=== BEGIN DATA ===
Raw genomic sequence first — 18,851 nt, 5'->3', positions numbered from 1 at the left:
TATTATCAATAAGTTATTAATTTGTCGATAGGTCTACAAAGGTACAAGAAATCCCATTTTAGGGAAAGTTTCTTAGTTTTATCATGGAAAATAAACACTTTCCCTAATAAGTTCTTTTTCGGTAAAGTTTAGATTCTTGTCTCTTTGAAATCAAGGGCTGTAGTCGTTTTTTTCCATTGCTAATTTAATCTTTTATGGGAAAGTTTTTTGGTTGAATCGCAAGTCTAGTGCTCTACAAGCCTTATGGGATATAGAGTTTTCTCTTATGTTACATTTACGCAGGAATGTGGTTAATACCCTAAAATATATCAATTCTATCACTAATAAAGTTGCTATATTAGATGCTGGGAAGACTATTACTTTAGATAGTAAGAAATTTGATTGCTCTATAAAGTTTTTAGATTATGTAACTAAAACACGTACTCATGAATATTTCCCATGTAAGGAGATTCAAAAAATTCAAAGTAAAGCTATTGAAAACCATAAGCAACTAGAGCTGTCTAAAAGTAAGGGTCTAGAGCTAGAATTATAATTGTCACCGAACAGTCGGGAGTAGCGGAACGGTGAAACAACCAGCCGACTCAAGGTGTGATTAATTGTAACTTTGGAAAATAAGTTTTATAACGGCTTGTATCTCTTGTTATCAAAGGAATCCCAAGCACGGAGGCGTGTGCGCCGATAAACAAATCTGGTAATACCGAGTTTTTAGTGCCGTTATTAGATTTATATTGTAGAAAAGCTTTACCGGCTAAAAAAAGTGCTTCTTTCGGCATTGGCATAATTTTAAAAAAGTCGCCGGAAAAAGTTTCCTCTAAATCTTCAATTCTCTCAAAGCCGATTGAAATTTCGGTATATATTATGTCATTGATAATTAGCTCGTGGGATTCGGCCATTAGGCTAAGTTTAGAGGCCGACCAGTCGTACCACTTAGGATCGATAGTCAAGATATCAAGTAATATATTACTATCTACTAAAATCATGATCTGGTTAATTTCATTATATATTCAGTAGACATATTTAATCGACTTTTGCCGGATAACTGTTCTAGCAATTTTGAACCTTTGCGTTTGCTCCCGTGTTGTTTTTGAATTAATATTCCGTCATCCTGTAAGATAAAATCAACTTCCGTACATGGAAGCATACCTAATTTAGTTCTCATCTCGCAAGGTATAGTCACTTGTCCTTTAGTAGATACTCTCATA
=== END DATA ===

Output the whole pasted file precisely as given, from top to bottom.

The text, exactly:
Raw genomic sequence first — 18,851 nt, 5'->3', positions numbered from 1 at the left:
TATTATCAATAAGTTATTAATTTGTCGATAGGTCTACAAAGGTACAAGAAATCCCATTTTAGGGAAAGTTTCTTAGTTTTATCATGGAAAATAAACACTTTCCCTAATAAGTTCTTTTTCGGTAAAGTTTAGATTCTTGTCTCTTTGAAATCAAGGGCTGTAGTCGTTTTTTTCCATTGCTAATTTAATCTTTTATGGGAAAGTTTTTTGGTTGAATCGCAAGTCTAGTGCTCTACAAGCCTTATGGGATATAGAGTTTTCTCTTATGTTACATTTACGCAGGAATGTGGTTAATACCCTAAAATATATCAATTCTATCACTAATAAAGTTGCTATATTAGATGCTGGGAAGACTATTACTTTAGATAGTAAGAAATTTGATTGCTCTATAAAGTTTTTAGATTATGTAACTAAAACACGTACTCATGAATATTTCCCATGTAAGGAGATTCAAAAAATTCAAAGTAAAGCTATTGAAAACCATAAGCAACTAGAGCTGTCTAAAAGTAAGGGTCTAGAGCTAGAATTATAATTGTCACCGAACAGTCGGGAGTAGCGGAACGGTGAAACAACCAGCCGACTCAAGGTGTGATTAATTGTAACTTTGGAAAATAAGTTTTATAACGGCTTGTATCTCTTGTTATCAAAGGAATCCCAAGCACGGAGGCGTGTGCGCCGATAAACAAATCTGGTAATACCGAGTTTTTAGTGCCGTTATTAGATTTATATTGTAGAAAAGCTTTACCGGCTAAAAAAAGTGCTTCTTTCGGCATTGGCATAATTTTAAAAAAGTCGCCGGAAAAAGTTTCCTCTAAATCTTCAATTCTCTCAAAGCCGATTGAAATTTCGGTATATATTATGTCATTGATAATTAGCTCGTGGGATTCGGCCATTAGGCTAAGTTTAGAGGCCGACCAGTCGTACCACTTAGGATCGATAGTCAAGATATCAAGTAATATATTACTATCTACTAAAATCATGATCTGGTTAATTTCATTATATATTCAGTAGACATATTTAATCGACTTTTGCCGGATAACTGTTCTAGCAATTTTGAACCTTTGCGTTTGCTCCCGTGTTGTTTTTGAATTAATATTCCGTCATCCTGTAAGATAAAATCAACTTCCGTACATGGAAGCATACCTAATTTAGTTCTCATCTCGCAAGGTATAGTCACTTGTCCTTTAGTAGATACTCTCATA